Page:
Rosemary

Studies show that rosemary is is one of the best spices for the brain. It enhances circulation and may help to lower cognitive decline associated with aging. For depression, rosemary may be able to slightly lower the severity. In one study, the group that took rosemary saw an improvement from moderate to mild depression.

Noni

Although this is not a spice, it has beneficial properties for depression that combine well with the others on this list. Many people enjoy noni because it works on several pathways that help with mood balance. This includes GABA, the calming neurotransmitter, serotonin, and dopamine. These three compounds largely impact mental and emotional health. In addition, noni is a natural MAO-A & B inhibitor, which allows these important compounds to last longer in the brain before being broken down. Clinical studies highlight low levels of MAO in people with depression.

Before running to the doctor to get a script for medication, there is a treasure chest of healthy, natural items that can help. While it may take time to find the right combination, it is worth experimenting with. With the long list of side effects and lack of long-term effectiveness at times, it’s important to try other options first. You may be surprised by combing some of these spices with nutritional therapy.

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As we know, depression and mental health are incredibly prevalent and widespread issues in the world today. Clinical depression, as well as mild symptoms of depression are still on the rise. Studies show that depression is at least 20% higher in the past decade alone. Mental health around the world is worse than ever. Yet, medication is more common than ever. As a result, new problems are arising from the side effects without much long-term improvement.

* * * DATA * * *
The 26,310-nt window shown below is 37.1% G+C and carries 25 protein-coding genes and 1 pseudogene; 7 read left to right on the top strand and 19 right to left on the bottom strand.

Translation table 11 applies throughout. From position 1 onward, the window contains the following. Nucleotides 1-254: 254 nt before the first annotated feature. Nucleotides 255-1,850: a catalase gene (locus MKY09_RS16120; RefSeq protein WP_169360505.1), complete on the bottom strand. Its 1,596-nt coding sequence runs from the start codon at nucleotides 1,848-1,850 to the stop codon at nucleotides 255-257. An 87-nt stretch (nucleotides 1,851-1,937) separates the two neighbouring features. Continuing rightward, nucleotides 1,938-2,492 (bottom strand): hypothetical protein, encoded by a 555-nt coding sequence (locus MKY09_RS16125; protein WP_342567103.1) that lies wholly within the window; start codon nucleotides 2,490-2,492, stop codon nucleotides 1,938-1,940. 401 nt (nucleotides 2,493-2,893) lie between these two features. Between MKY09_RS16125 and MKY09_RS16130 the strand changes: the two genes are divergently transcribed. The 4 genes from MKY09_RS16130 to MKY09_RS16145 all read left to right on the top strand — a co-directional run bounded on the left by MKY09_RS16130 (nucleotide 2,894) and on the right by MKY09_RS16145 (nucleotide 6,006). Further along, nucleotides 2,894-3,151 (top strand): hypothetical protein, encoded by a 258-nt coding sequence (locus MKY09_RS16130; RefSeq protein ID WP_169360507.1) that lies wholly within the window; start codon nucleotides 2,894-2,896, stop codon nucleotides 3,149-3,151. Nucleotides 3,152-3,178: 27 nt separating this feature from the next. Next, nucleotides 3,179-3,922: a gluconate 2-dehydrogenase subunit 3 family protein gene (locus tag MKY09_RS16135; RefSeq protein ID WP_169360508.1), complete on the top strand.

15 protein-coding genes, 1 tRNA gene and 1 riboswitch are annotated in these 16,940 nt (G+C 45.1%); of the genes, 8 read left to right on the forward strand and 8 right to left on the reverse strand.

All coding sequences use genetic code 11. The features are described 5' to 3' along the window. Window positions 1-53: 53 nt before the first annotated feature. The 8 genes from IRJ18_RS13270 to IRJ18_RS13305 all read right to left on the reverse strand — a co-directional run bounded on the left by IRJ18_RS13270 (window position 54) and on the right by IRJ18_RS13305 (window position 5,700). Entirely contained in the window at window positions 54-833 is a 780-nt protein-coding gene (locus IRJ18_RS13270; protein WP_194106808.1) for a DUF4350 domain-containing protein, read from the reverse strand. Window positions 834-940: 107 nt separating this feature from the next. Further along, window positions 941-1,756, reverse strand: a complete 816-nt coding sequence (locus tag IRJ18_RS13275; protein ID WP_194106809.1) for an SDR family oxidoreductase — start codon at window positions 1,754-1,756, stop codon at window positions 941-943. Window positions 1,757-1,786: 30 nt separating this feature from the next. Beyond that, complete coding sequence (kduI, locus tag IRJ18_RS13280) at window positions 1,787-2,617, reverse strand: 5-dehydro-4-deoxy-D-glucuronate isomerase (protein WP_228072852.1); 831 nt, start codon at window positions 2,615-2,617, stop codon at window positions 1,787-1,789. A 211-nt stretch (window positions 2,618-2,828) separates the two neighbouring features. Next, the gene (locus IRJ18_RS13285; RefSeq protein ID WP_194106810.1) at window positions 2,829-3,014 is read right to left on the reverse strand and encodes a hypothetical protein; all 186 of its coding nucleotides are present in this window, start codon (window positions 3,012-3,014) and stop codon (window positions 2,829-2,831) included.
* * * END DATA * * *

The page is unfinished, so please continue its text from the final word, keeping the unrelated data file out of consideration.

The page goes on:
There are dozens of medications that claim to treat depression, yet the problems they cause seem greater than what they fix. Why is that? Why does it seem like the modern paradigm of drug therapy is digging a deeper hole rather than fixing the problem? Should medicine come with a long list of potential side effects? Whatever  happened to first do no harm?

Symptoms of Depression

Depression is something that has deeper currents than what is able to be defined verbally. In addition, there is a wide range of severity. Some people have short bouts of depression, while for others it is perpetual and ongoing. Some forms of depression will come and go because of external events, while for others it is constant no matter what. Feeling down constantly, lacking energy, changes in appetite, sleep patterns, low motivation, lacking self-value, thoughts of self-harm, feeling pressure, and more are some of the most common symptoms.

It is important to know that there are no claims being made that these will cure depression, but rather tools to help improve it. Before running to the nearest psychiatrist or doctor to get a prescription, it’s good to explore natural means. Many different spices have powerful medicinal properties that can offer great value to those with depression. Here is a list of some of the most studied spices that may be worth a try.